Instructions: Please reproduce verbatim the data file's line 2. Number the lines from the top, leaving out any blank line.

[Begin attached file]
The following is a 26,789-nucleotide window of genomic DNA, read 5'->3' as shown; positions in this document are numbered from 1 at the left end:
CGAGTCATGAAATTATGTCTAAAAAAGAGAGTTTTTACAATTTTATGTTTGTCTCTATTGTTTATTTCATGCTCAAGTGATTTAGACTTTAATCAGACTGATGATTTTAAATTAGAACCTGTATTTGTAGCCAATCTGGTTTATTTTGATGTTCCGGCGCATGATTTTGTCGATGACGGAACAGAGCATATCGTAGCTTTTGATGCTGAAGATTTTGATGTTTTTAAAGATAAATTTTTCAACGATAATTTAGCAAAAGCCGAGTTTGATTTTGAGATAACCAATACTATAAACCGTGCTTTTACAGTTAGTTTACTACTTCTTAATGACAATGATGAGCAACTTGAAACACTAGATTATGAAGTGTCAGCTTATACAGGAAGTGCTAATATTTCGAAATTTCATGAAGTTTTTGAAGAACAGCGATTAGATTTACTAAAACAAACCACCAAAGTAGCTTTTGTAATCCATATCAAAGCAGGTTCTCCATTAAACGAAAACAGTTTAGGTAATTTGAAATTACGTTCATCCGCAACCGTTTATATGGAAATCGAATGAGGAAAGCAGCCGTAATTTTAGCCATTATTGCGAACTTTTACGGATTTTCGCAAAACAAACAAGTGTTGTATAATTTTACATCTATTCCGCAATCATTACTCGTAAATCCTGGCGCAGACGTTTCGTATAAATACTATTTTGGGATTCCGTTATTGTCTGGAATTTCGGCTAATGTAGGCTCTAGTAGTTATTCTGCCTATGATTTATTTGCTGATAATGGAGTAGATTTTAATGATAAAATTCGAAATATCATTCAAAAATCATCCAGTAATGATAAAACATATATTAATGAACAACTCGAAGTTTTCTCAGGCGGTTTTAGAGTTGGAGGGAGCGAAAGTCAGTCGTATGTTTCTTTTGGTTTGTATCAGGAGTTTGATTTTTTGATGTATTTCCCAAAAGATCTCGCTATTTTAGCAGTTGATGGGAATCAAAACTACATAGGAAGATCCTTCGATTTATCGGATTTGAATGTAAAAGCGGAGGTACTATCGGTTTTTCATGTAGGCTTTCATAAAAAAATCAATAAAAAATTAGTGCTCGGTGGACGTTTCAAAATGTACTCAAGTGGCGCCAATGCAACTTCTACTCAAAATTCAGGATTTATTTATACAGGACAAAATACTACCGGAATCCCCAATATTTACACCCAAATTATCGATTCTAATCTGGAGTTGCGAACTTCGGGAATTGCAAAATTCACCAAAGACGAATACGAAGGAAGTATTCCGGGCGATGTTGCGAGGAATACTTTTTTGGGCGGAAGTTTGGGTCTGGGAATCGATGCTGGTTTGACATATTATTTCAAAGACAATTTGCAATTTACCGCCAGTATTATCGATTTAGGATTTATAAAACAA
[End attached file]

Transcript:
CGAGTCATGAAATTATGTCTAAAAAAGAGAGTTTTTACAATTTTATGTTTGTCTCTATTGTTTATTTCATGCTCAAGTGATTTAGACTTTAATCAGACTGATGATTTTAAATTAGAACCTGTATTTGTAGCCAATCTGGTTTATTTTGATGTTCCGGCGCATGATTTTGTCGATGACGGAACAGAGCATATCGTAGCTTTTGATGCTGAAGATTTTGATGTTTTTAAAGATAAATTTTTCAACGATAATTTAGCAAAAGCCGAGTTTGATTTTGAGATAACCAATACTATAAACCGTGCTTTTACAGTTAGTTTACTACTTCTTAATGACAATGATGAGCAACTTGAAACACTAGATTATGAAGTGTCAGCTTATACAGGAAGTGCTAATATTTCGAAATTTCATGAAGTTTTTGAAGAACAGCGATTAGATTTACTAAAACAAACCACCAAAGTAGCTTTTGTAATCCATATCAAAGCAGGTTCTCCATTAAACGAAAACAGTTTAGGTAATTTGAAATTACGTTCATCCGCAACCGTTTATATGGAAATCGAATGAGGAAAGCAGCCGTAATTTTAGCCATTATTGCGAACTTTTACGGATTTTCGCAAAACAAACAAGTGTTGTATAATTTTACATCTATTCCGCAATCATTACTCGTAAATCCTGGCGCAGACGTTTCGTATAAATACTATTTTGGGATTCCGTTATTGTCTGGAATTTCGGCTAATGTAGGCTCTAGTAGTTATTCTGCCTATGATTTATTTGCTGATAATGGAGTAGATTTTAATGATAAAATTCGAAATATCATTCAAAAATCATCCAGTAATGATAAAACATATATTAATGAACAACTCGAAGTTTTCTCAGGCGGTTTTAGAGTTGGAGGGAGCGAAAGTCAGTCGTATGTTTCTTTTGGTTTGTATCAGGAGTTTGATTTTTTGATGTATTTCCCAAAAGATCTCGCTATTTTAGCAGTTGATGGGAATCAAAACTACATAGGAAGATCCTTCGATTTATCGGATTTGAATGTAAAAGCGGAGGTACTATCGGTTTTTCATGTAGGCTTTCATAAAAAAATCAATAAAAAATTAGTGCTCGGTGGACGTTTCAAAATGTACTCAAGTGGCGCCAATGCAACTTCTACTCAAAATTCAGGATTTATTTATACAGGACAAAATACTACCGGAATCCCCAATATTTACACCCAAATTATCGATTCTAATCTGGAGTTGCGAACTTCGGGAATTGCAAAATTCACCAAAGACGAATACGAAGGAAGTATTCCGGGCGATGTTGCGAGGAATACTTTTTTGGGCGGAAGTTTGGGTCTGGGAATCGATGCTGGTTTGACATATTATTTCAAAGACAATTTGCAATTTACCGCCAGTATTATCGATTTAGGATTTATAAAACAA